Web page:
System-config-samba is a GUI for managing samba shares and users. In a previous tutorial, I explained how to set up a Samba server on Ubuntu 16.04 from the command line , but the Samba configuration file can be confusing to beginners. So this tutorial is going to show you how to use a graphical tool (system-config-samba) to set up Samba server.
Installing Samba Server on Ubuntu 16.04
Before using system-config-samba, let’s install the Samba server suite from Ubuntu repository by running the following command in terminal.
sudo apt install samba samba-common-bin
The latest stable version available is 4.7.4, released on December 22, 2017. To check your Samba version, run
Samba version 4.3.11-Ubuntu
To check if Samba service is running, issue the following commands.
systemctl status smbd
systemctl status nmbd
To start these two services, issue the following commands:
sudo systemctl start smbd
sudo systemctl start nmbd
smbd will be listening on TCP port 139 and 445.
nmbd will be listening on UDP port 137 and 138.
- TCP 139: used for file and printer sharing and other operations.
- TCP 445: the NetBIOS-less CIFS port.
- UDP 137: used for NetBIOS network browsing.
- UDP 138: used for NetBIOS name service.
Run the following command to install it.
sudo apt install system-config-samba
Then we can start it from command line.
If you get the following error:
could not open configuration file `/etc/libuser.conf': No such file or directory
You can fix it by creating an empty
/etc/libuser.conf file with the following command.
sudo touch /etc/libuser.conf
Then re-run the start command. Here’s the default interface.
Create a Samba Share
First, let’s create a Samba user. We can now open up a new terminal window (because the current terminal window is being used by system-config-samba) and create a Linux user with the following command. Replace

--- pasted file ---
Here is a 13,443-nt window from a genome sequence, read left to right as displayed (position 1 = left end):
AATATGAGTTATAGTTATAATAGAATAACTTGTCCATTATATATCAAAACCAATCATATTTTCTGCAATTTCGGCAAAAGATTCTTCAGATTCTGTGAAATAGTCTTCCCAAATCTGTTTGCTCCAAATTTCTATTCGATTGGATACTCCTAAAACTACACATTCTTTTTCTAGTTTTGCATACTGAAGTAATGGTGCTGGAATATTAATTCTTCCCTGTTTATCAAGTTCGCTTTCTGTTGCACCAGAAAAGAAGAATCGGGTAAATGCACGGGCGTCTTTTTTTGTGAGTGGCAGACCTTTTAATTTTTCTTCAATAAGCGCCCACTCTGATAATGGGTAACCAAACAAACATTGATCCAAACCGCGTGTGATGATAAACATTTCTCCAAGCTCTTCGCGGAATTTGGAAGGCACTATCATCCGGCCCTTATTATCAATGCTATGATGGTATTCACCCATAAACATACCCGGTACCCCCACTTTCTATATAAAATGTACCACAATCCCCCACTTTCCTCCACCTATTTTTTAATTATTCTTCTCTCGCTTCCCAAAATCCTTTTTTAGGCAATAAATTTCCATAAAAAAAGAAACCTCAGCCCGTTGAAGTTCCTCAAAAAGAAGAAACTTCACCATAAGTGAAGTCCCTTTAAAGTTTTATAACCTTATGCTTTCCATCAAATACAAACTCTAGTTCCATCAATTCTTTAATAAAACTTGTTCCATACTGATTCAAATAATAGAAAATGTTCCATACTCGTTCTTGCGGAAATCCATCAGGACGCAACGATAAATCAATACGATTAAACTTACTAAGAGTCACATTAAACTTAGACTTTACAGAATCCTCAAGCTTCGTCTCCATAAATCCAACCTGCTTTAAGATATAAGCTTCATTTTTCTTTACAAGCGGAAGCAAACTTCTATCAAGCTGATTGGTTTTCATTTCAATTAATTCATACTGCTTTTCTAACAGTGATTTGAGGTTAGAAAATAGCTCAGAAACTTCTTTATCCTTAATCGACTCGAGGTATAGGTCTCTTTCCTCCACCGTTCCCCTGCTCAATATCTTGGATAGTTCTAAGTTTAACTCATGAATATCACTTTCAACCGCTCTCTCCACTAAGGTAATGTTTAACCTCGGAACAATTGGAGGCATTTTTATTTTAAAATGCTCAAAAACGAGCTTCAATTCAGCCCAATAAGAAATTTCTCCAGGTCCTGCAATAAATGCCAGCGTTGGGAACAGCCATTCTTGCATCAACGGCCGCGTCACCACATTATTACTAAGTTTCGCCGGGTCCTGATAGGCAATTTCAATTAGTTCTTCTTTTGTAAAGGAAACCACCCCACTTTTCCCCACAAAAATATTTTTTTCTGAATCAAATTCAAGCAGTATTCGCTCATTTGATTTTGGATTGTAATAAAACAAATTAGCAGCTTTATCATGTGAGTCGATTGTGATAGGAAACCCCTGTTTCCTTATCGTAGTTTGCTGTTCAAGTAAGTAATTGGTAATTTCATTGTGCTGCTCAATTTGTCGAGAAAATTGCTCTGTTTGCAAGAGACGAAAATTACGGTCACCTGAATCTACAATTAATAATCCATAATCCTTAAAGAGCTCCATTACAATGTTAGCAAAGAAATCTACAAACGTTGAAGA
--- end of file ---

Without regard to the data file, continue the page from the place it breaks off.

username with your preferred username.
sudo adduser username
Enter your sudo password. Then set a password for the new user. You can press Enter to answer the remaining questions.
Next, we also need to set a separate Samba password for the user.
sudo smbpasswd -a username
Now in the Samba GUI, click
Server Settings menu. Make sure the value of
workgroup is the same with the workgroup settings of Windows computers.
You can find the workgroup setting on your Windows computer by going to
Control Panel >
System and Security >
Then click the plus button to create a Samba share. In the Basic tab, specify
- the directory/folder you want to share (I use
/home/linuxbabe/private as an example)
- the share name
- a description of the share
- whether the remote user can write to the Samba share or not
- whether other computers in your network can see the Samba share or not (normally yes)
In the Access tab, select the Samba user you just created and click OK. If the Samba user isn’t displayed, please restart system-config-samba. If you select Allow access to everyone, then others in the same network can access the shared folder without entering a username and password.
If you want to allow the user to have write permission on the shared folder, then run the following command to grant read, write and execute permission.
sudo setfacl -R -m u:username:rwx /path/to/the/share/
In my case, I need to run
sudo setfacl -R -m u:demouser:rwx /home/linuxbabe/private/
If you selected allow access to everyone, then you need to grant read, write and execute permission to the
nobody user in order to let others change files/folders.
sudo setfacl -R -m u:nobody:rwx /path/to/the/share/
Now all left to do is restart Samba server.
sudo systemctl restart smbd nmbd
Accessing Samba Shared Folder From Windows
On a Windows computer that is in the same network, open File Explorer and click
Network on the left pane. Then double-click the hostname of your Ubuntu computer. For example, the hostname of my Ubuntu 16.04 computer is
Then double-click the shared folder and enter the Samba username and password.
That’s it! I hope this tutorial helped you use system-config-samba on Ubuntu 16.04. As always, if you found this post useful, then subscribe to our free newsletter to get more tips and tricks.
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